In the first English legal decision on the issue, we represented the successful tenant in the matter of the County of Herefordshire District Council v Bayliss, a case before the First Tier Tribunal (Property Chamber) dealing with notices to quit an Agricultural Holdings Act 1986 tenancy.
Such tenancies carry with them a formidable degree of security. Landlords can bring them to an end in limited circumstances, by service of a notice to quit or alternatively by service of a case notice. A ‘Case B’ notice is served where a landlord has planning permission for their non-agricultural use. This case deals with which route a landlord must follow, if they intend to use the land for a non-agricultural use which requires planning permission, but do not yet have that permission.
Certain rules apply, on the one hand to a general notice to quit and on the other to a case notice, if a tenant challenges the notice. The Tribunal has jurisdiction to determine whether a ‘general’ notice to quit should be upheld.
If a tenant serves a counter-notice to a ‘general’ notice to quit – as was done in this case – a landlord must satisfy the Tribunal that the case falls within one of the grounds set out in s.27(3) of the 1986 Act. The Tribunal must also be satisfied that a fair and reasonable landlord would insist on possession.
In this case, the landlord intended to develop the site for residential dwellings, a use that clearly would require planning permission. Rather than waiting until planning was in place and then serving a Case B notice, they served a general notice to quit and then argued that they fell within s.27(3)(f). That section applies where the landlord’s intended future use of the land will be non-agricultural in nature ‘not falling within Case B’.
We argued that this could not assist the landlord. Their intended use required planning permission, even if it was not yet in place. In essence, the words ‘not falling within Case B’ mean ‘not capable of ever falling within Case B’. We contended that the landlord had erred and should have waited until planning permission was in place before using a Case B notice.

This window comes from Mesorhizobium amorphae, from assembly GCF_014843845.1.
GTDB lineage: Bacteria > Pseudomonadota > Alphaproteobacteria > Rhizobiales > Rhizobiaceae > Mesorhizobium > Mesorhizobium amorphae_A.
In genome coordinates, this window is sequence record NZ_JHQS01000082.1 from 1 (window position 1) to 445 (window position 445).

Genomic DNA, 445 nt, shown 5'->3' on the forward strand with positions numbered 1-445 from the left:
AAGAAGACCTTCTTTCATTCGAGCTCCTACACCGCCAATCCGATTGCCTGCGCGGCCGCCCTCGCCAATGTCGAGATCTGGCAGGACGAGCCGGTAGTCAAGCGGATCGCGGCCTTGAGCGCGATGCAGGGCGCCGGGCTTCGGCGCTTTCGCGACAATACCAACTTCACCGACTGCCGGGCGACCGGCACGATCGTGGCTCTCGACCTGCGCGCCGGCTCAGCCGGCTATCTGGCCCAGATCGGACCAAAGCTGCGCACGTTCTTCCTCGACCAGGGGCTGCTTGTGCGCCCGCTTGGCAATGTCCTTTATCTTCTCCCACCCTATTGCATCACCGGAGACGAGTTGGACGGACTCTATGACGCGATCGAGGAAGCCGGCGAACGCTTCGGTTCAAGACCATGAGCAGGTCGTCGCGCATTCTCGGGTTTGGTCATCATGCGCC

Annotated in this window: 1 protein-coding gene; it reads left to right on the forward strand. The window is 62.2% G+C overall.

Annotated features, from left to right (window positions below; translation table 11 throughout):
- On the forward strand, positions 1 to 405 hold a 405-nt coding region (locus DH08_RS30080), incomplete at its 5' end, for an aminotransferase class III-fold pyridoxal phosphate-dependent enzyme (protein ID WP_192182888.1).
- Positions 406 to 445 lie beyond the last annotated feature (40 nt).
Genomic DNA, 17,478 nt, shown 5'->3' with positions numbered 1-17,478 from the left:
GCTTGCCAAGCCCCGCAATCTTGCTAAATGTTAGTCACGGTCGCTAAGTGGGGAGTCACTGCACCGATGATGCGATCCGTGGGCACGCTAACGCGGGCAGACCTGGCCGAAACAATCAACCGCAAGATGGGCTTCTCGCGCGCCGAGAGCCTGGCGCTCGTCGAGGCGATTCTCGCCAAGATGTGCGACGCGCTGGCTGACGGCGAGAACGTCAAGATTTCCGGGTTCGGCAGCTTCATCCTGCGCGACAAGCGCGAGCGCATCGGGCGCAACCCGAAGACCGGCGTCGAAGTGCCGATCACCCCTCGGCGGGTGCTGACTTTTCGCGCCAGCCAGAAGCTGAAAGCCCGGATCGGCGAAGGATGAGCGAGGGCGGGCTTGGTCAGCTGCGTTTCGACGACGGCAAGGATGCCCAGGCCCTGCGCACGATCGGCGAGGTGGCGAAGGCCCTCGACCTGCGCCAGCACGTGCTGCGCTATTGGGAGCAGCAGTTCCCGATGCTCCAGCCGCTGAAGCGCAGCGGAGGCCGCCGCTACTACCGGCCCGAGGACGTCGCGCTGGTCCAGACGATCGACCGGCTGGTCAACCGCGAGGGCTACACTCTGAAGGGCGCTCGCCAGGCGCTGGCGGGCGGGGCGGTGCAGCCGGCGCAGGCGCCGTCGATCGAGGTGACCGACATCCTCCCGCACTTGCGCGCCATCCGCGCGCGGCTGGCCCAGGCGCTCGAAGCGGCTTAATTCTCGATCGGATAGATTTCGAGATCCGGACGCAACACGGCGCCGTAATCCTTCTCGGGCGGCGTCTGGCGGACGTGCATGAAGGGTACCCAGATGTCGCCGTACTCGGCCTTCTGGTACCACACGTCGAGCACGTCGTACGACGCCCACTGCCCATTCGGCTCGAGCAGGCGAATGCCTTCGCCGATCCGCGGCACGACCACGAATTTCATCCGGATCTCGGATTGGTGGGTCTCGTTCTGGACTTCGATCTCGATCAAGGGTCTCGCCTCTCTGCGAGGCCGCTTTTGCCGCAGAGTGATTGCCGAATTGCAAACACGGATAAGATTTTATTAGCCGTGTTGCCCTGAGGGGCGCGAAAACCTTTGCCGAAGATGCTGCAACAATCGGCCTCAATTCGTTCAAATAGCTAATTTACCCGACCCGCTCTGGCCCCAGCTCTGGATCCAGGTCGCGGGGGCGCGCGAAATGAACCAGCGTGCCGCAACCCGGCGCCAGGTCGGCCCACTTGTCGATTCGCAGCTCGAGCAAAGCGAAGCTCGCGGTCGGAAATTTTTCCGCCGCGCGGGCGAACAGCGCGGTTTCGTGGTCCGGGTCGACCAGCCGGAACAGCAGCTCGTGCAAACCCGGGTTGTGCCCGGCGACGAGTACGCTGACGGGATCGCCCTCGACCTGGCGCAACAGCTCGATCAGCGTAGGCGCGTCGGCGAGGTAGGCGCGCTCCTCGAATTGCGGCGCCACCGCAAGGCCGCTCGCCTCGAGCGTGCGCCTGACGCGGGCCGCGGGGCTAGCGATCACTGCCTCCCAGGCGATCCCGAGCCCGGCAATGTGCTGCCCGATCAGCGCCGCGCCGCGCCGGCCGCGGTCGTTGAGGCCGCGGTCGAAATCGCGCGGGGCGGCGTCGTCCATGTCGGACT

The matter came before the Tribunal, headed by Regional Judge Bowles, at the end of June. In a judgment handed down on 6 September, the Tribunal accepted the tenant’s arguments that Case B must be used in all cases where a landlord’s intended use will require planning permission. A landlord cannot elect to use the s.26/27 procedure instead. If their intended use requires planning permission, they must wait until they have it and then proceed to serve a Case B notice.
The Tribunal rejected the landlord’s argument, based on the literal construction of the wording of s.27 (3) (f), that they were ‘not falling within Case B’ simply because no planning permission was in place at the date of the notice.
Had it found for the landlord, the unsatisfactory position could emerge in which a Tribunal had to ‘guess’ about whether planning permission would ultimately be granted at some future stage, when considering whether a fair and reasonable landlord would insist on possession. That cannot have been the intention of Parliament, when it enacted the 1986 legislation.
Until now, there has been no English decision on this point. This is perhaps surprising, on such an important aspect of the notice to quit regime. This case is of real importance, then, in clarifying the law.